Independent schools could face increased scrutiny under reforms to the Education Act which are expected to be progressed this year.
ACT Education Minister Yvette Berry said early consultation with the sector had begun to modernise the legislation.
The amendments could include a more direct assurance process after a memorandum of understanding between non-government schools and the directorate lapsed at the end of 2019.
The end of the MoU meant that private school principals no longer needed to submit an annual statement declaring their compliance with legislation.
The MoU was struck with Catholic and independent schools in 2015 following a review of the approval processes for private schools under former education minister Joy Burch.
Under the agreement, the Association of Independent Schools in the ACT (AISACT) executive director was required to inform the minister of critical incidents at independent schools every six months.
He was also required to send written confirmation to the education minister that each principal had signed a statement affirming that the school was compliant with all relevant legislation by December 31 each year.
A ministerial briefing prepared by the Education Directorate in July 2020 and released under freedom of information lists a number of opportunities to reform the school registration and renewal system, including reviewing the powers the government has to check, investigate and determine that a school is not meeting a condition of registration.
"Through the Future of Education community conversation, it was made clear to me that the Education Act 2004 needs to be updated to align with modern practices," Ms Berry said.
"Education has evolved and it's important that the legislation evolves too."
Executive director AISACT Andrew Wrigley said he would push back against the suggestion that there needed to be more oversight of independent schools.
"We need to have a holistic view of legislation, not changing legislation as a reaction," he said.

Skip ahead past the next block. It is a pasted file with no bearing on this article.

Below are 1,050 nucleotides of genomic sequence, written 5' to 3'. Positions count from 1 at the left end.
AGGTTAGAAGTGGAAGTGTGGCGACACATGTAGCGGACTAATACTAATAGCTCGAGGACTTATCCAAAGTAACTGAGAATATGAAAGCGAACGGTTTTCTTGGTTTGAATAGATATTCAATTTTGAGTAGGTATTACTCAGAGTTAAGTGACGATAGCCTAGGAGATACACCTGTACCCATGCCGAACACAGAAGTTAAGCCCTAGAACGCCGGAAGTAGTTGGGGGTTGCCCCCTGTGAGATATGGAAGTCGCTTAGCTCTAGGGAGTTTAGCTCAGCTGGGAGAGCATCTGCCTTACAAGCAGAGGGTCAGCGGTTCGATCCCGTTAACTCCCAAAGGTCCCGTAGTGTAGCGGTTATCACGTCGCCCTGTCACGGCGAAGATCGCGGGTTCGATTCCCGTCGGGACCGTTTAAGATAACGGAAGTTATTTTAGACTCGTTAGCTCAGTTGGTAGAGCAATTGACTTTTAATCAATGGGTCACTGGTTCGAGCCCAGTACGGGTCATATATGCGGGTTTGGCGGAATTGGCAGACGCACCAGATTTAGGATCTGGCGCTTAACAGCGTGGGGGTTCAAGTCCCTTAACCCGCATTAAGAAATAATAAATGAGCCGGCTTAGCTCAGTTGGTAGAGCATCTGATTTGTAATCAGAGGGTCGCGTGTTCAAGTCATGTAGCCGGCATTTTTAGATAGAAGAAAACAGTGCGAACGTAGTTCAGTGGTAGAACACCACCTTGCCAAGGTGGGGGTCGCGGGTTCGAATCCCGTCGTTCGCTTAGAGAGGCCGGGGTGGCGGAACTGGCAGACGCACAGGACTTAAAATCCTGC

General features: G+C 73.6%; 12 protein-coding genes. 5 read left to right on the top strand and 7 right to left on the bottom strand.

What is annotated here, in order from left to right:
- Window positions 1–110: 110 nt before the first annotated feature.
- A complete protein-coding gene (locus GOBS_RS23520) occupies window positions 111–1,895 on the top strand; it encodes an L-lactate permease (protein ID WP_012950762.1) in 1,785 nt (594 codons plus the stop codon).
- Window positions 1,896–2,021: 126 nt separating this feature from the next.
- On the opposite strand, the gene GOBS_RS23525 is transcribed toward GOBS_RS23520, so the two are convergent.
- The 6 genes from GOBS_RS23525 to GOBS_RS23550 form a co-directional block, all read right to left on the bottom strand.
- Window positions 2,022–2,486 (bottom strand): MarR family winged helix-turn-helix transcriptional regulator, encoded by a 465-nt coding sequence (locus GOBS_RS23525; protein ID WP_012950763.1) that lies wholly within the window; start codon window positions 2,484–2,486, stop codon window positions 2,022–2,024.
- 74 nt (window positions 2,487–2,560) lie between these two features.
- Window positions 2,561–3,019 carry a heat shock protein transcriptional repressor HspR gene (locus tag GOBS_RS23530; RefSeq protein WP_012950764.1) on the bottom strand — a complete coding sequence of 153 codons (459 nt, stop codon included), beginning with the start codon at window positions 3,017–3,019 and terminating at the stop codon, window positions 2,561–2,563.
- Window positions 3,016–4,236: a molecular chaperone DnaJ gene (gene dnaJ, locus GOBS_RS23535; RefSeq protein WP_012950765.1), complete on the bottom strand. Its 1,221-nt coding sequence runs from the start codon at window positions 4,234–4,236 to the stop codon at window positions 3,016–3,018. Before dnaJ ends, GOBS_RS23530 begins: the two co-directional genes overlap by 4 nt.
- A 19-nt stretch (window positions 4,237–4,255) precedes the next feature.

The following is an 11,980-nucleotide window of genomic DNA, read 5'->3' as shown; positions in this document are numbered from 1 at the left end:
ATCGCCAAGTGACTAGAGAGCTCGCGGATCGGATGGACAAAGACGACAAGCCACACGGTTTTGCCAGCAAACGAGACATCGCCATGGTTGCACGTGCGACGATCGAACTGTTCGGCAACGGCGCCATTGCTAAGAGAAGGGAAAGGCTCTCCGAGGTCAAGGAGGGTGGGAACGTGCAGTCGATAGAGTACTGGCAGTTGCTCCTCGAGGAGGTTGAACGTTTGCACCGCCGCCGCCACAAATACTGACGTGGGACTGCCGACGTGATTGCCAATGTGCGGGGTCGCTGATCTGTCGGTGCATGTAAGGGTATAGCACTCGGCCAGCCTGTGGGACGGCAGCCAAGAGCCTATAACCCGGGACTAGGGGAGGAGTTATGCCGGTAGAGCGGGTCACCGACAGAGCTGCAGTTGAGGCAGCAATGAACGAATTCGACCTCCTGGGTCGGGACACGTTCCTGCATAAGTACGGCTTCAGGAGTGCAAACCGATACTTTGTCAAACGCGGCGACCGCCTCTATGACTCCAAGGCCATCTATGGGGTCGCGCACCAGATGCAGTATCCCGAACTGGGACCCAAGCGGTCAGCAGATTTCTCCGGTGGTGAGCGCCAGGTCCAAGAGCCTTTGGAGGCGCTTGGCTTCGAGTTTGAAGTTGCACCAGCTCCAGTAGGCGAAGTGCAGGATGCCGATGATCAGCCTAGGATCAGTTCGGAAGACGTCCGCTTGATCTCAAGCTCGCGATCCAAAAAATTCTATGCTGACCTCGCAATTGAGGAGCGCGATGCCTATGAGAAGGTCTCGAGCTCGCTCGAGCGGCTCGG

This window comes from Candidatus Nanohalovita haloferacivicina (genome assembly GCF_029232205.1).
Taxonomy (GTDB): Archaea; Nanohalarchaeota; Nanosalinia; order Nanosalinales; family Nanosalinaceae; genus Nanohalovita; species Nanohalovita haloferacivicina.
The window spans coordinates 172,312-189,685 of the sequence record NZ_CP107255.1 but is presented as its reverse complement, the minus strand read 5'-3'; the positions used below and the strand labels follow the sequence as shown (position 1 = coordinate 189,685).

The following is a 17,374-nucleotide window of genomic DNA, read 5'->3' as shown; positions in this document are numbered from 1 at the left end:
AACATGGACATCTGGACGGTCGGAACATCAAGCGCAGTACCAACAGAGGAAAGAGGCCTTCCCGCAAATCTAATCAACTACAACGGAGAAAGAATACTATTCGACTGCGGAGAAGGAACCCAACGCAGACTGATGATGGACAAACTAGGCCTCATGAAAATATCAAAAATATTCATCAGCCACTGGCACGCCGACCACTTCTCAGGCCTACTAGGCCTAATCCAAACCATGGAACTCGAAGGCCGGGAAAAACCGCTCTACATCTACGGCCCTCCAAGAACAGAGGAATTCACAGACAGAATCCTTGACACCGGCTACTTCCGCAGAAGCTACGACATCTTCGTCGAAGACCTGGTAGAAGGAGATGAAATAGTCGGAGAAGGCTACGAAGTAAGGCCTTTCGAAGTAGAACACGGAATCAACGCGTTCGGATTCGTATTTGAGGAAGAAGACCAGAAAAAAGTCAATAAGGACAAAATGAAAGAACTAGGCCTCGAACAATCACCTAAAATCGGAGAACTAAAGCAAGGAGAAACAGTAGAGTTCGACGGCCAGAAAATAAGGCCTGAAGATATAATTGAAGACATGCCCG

An Education Directorate spokesperson said there was no penalty under the MoU if the assurance statements were incorrect or if the AISACT did not compile statements on time, however legislative penalties apply for non-compliance with legislation and a general crime existed for giving false or misleading information to the territory.
Assurances were given for 2016, 2017 and 2018, but not for the 2019 school year.
Mr Wrigley said he did not send the letter of assurance to the Education Minister for 2019 because of a misinterpretation of the dates of when the MoU lapsed and when information had to be submitted.
He said the MoU was a mechanism for schools to be able to remind themselves of their responsibilities, but schools were required to comply with legislation regardless of whether the assurance statement was submitted.
Mr Wrigley said in relation to reporting critical incidents, the MoU did not change the existing practices where the Education Minister, Director-General of the Education Directorate and any other affected schools were notified at the time of the incident.
The Education Directorate wrote to non-government schools in February 2020 seeking an extension of the MoU, however it was never finalised as officials turned their attention to remote learning at the of the onset of the coronavirus pandemic.
Education Minister Yvette Berry said elements of the MoU were not well aligned with contemporary regulatory practice.
"The government is considering whether a more direct assurance process is warranted and will consult schools, parents and the community on this as part of review of the Education Act 2004."
Ms Berry said since the MoU was struck the ACT government had passed legislation to strengthen child safety laws and introduced the Reportable Conduct Scheme.
"Under the Reportable Conduct Scheme, all schools must report allegations or convictions of child abuse or misconduct toward children to the ACT Ombudsman."
Mr Wrigley said the association had been heavily involved in consultation for the first tranches of changes to the Education Act and members wanted to be assured they would be part of the conversation before decisions were made.